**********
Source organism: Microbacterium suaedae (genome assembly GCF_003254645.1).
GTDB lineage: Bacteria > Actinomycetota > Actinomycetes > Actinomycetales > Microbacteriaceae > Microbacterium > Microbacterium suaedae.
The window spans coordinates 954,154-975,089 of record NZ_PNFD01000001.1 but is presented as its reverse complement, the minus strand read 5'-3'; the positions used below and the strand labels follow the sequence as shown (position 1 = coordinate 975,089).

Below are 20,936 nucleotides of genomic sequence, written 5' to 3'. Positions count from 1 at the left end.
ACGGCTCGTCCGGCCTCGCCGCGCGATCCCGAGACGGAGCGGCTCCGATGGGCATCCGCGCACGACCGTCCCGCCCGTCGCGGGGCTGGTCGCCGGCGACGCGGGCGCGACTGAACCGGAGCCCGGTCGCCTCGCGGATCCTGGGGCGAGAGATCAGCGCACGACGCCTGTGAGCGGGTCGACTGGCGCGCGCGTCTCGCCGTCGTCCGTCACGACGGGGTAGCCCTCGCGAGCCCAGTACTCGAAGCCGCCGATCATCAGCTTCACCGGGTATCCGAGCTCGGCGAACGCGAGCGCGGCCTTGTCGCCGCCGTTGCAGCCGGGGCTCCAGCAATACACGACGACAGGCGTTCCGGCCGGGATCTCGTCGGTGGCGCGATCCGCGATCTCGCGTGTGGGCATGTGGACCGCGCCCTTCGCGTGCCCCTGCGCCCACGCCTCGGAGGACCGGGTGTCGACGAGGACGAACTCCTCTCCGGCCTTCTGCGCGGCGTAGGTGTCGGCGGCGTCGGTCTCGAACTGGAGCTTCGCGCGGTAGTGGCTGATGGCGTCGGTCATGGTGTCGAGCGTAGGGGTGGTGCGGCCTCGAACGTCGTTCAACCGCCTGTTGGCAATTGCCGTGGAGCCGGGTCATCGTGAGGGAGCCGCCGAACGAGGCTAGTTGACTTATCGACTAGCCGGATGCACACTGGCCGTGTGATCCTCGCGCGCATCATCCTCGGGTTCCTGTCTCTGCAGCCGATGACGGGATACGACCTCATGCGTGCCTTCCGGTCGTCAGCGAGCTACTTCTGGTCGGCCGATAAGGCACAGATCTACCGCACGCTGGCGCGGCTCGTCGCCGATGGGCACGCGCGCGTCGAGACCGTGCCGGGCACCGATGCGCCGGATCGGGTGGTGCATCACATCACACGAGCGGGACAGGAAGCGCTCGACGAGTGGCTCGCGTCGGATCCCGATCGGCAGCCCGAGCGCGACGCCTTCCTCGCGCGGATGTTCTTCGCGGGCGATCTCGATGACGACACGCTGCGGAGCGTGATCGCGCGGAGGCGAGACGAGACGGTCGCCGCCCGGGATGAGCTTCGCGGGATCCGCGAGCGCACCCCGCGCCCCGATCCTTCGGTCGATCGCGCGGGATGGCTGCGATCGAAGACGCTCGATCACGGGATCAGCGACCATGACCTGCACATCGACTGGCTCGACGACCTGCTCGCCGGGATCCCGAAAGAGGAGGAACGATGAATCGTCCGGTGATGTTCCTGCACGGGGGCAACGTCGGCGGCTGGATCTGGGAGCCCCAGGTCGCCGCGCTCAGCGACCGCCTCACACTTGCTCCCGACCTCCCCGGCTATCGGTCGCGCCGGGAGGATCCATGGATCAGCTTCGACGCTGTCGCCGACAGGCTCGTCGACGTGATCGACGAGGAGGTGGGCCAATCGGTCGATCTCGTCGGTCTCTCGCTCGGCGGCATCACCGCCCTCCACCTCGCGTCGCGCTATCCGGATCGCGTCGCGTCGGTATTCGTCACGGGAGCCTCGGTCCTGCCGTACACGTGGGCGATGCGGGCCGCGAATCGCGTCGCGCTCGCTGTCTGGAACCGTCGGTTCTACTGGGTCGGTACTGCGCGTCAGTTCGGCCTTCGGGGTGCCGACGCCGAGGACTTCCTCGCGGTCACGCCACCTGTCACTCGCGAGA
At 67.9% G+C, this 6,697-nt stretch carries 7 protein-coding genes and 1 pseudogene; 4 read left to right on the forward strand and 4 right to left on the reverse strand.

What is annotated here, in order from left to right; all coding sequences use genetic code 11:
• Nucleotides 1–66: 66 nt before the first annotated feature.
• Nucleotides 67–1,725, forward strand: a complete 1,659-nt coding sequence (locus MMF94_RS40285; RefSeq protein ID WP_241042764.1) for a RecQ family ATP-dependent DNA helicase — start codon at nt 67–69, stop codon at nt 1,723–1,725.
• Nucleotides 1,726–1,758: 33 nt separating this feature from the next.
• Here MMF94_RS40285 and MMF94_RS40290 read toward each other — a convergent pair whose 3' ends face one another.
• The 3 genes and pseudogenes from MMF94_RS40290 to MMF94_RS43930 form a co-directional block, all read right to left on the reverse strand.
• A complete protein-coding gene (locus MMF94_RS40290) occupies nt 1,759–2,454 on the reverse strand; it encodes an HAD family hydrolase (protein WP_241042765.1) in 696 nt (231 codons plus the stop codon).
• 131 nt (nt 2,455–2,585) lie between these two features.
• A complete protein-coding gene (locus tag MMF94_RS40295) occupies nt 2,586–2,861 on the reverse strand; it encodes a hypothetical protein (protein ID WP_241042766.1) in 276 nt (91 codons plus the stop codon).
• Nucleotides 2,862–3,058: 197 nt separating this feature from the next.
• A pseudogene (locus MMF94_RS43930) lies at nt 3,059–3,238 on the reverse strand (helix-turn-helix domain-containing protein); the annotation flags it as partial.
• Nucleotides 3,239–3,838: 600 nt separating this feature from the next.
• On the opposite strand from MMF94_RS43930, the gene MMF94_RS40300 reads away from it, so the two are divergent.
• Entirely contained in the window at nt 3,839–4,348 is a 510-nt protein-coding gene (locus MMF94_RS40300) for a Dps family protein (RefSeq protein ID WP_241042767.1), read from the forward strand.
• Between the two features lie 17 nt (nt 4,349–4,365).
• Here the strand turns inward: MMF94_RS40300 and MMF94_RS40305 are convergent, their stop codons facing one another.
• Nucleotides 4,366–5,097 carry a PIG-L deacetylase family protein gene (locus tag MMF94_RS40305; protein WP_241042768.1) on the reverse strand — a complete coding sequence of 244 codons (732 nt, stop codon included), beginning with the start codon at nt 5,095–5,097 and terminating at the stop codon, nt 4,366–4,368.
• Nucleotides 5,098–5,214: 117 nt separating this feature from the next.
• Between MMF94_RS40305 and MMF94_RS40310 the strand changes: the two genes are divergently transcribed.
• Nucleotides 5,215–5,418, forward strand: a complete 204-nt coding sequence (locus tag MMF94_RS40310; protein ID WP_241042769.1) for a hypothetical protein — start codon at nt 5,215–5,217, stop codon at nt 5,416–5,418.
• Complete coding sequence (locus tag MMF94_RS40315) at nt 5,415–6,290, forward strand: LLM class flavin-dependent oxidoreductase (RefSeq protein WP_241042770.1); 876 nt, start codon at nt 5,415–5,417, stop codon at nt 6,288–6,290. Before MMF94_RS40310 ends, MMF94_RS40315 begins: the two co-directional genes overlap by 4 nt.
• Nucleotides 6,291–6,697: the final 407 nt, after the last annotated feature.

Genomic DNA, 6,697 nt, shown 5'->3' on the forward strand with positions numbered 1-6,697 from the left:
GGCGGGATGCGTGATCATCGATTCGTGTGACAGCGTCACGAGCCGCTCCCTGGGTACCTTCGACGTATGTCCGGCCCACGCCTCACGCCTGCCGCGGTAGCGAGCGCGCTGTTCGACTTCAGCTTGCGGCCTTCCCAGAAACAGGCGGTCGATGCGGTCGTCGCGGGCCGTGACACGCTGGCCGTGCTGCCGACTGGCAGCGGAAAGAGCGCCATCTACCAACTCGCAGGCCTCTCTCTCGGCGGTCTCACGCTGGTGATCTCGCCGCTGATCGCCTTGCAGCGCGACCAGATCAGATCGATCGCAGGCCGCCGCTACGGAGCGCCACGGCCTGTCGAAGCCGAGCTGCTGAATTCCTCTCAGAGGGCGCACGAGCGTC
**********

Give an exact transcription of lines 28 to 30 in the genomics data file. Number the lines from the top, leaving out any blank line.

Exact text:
• Nucleotides 6,291–6,697: the final 407 nt, after the last annotated feature.

Genomic DNA, 6,697 nt, shown 5'->3' on the forward strand with positions numbered 1-6,697 from the left:
GGCGGGATGCGTGATCATCGATTCGTGTGACAGCGTCACGAGCCGCTCCCTGGGTACCTTCGACGTATGTCCGGCCCACGCCTCACGCCTGCCGCGGTAGCGAGCGCGCTGTTCGACTTCAGCTTGCGGCCTTCCCAGAAACAGGCGGTCGATGCGGTCGTCGCGGGCCGTGACACGCTGGCCGTGCTGCCGACTGGCAGCGGAAAGAGCGCCATCTACCAACTCGCAGGCCTCTCTCTCGGCGGTCTCACGCTGGTGATCTCGCCGCTGATCGCCTTGCAGCGCGACCAGATCAGATCGATCGCAGGCCGCCGCTACGGAGCGCCACGGCCTGTCGAAGCCGAGCTGCTGAATTCCTCTCAGAGGGCGCACGAGCGTC